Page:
The first item we want to consider is the presentation theme. Microsoft PowerPoint is probably the most readily available product. Because of this, we will focus on a presentation using this product. First, Microsoft PowerPoint offers a variety of themes as part of the package. These are not very imaginative, but in general they are conservative and will not make a bad impression. Moreover, you can tailor the color pallet, font selection, and font size on the master for each of these themes. Don’t stray too far from what is expected, but keep in mind that a good impression is the objective. Since this is the case, you probably should perform a search for free downloadable PowerPoint themes from the Internet. This will expand the possibilities, increase the impact, and improve the professional feel of your presentation.

Next, ensure the text in your presentation offers correct grammar and spelling. Nothing destroys the impact of a presentation like the immediate sense that the product is sloppily prepared.

If you are making a presentation, you are selling something. You may be selling your expertise. You may be selling the conclusions you reached from research. You may be trying to close a contract or win an investor. While you may not be a sales person, you need to expect that by definition a presentation means you are selling. Therefore, you need to decide what conclusion you expect your audience to reach. Then you need to set up your presentation to deliver that conclusion. This means that your charts need to tell them what you want them to understand, explain why this is important to them, and emotionally involves them in reaching your intended conclusion.

Now for the individual charts of your presentation. Keep your audience focused. This implies that every chart should be animated. This feature will take a few minutes to master, but choose appropriate animations that bring the audience’s focus to the charts with each main bullet. Follow the main bullets with animations bringing in subsequent bullets one at a time or in groups as the presentation objectives support. Changing it up can be valuable. A single very consistent display of items may not be the best choice. Instead use a variety of animations considering what is appropriate given the intended message and the audience.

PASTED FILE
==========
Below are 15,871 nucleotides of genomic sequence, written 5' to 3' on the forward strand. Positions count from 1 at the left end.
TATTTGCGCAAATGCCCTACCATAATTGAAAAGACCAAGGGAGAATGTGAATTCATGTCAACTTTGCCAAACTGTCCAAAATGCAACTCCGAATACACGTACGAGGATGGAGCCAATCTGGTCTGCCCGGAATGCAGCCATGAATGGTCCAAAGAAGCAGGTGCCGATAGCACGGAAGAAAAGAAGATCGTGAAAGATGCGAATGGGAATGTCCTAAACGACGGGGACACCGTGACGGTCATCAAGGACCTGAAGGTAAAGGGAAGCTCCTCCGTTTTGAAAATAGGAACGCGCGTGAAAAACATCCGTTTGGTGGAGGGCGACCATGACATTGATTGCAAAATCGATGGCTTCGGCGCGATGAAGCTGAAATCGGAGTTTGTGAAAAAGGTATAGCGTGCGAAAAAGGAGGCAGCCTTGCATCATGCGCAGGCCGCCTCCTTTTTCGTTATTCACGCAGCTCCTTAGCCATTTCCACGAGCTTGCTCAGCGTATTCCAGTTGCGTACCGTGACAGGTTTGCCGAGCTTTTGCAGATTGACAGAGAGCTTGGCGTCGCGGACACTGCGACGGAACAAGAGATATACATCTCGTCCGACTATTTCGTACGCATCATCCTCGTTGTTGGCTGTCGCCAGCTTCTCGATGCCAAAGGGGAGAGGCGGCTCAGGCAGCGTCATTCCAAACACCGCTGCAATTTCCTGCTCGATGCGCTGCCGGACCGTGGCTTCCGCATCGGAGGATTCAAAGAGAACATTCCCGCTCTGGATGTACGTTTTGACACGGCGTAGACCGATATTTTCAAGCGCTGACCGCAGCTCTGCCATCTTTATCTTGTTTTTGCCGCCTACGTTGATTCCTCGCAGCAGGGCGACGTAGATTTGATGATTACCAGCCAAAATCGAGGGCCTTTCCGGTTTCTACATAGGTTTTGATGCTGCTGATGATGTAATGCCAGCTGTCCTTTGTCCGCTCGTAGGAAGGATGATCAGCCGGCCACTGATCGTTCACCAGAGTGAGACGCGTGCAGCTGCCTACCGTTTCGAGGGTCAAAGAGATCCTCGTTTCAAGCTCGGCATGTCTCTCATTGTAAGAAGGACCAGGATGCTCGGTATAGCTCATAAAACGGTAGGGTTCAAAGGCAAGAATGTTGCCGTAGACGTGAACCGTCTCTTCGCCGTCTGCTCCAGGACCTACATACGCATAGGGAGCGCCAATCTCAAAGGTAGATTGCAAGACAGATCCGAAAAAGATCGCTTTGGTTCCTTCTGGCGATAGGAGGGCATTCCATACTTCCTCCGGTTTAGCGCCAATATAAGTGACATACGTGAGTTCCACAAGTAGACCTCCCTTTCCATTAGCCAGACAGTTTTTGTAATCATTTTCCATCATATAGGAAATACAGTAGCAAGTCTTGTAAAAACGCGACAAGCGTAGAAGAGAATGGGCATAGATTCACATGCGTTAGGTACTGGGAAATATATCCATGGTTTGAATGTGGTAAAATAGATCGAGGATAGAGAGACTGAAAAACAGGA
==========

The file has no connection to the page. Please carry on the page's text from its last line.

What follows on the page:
Next, apply transitions between the slides. Transitions again help bring your audience back in focus as the motion of the change helps regain their attention.

Finally, apply graphics that support emotionally the conclusions your presentation intends.

As a presenter, these hints for visual appeal, quality appearance, solid fundamental form, and impactful display go far to assure the desired presentation result.

Creating 3D Presentations

In a typical architectural office, the method of modeling you choose often depends on the comfort level of those performing the work. You should, however, familiarize yourself with all three methods to have a variety of tools options.

There is no right or wrong way of creating 3D presentations and the last thing you want to do is to rely on only one method of modeling scenes. In the real world, you will use a combination of methods.

Think of it as buying a large set of mechanics tools. You get several cabinets (software packages), each with several drawers (menus and panels). Each drawer is filled with unusual tools (commands and modifiers). Until you familiarize yourself with as many tools as possible and have a feel for where they are and when best to use them, there is no way you can fix a car in a productive and cost-effective manner.

Even though you have the tools to model incredible detail, however, keep in mind that not all detail has to be modeled. Most 3D programs have the tools to create the illusion of 3D geometry when none exists and a productive office must know when it is appropriate to simulate complex geometry instead of modeling it.

Some 3D tools for simulating geometry are:

Bump Mapping

Opacity Mapping

Environmental Backgrounds

A couple of helpful books for anyone creating buildings and everyday household objects are the student or professional versions of Architectural Graphics Standards by Ramsey/Sleeper (John Wiley and Sons) and The Architect’s Portable Handbook by Pat Guthrie. For years the professional version of Architectural Graphics Standards has been the bible for architects and builders as a reference for the determining sizes of almost everything you can imagine from restaurant equipment, to sports field layout, to standard construction methods.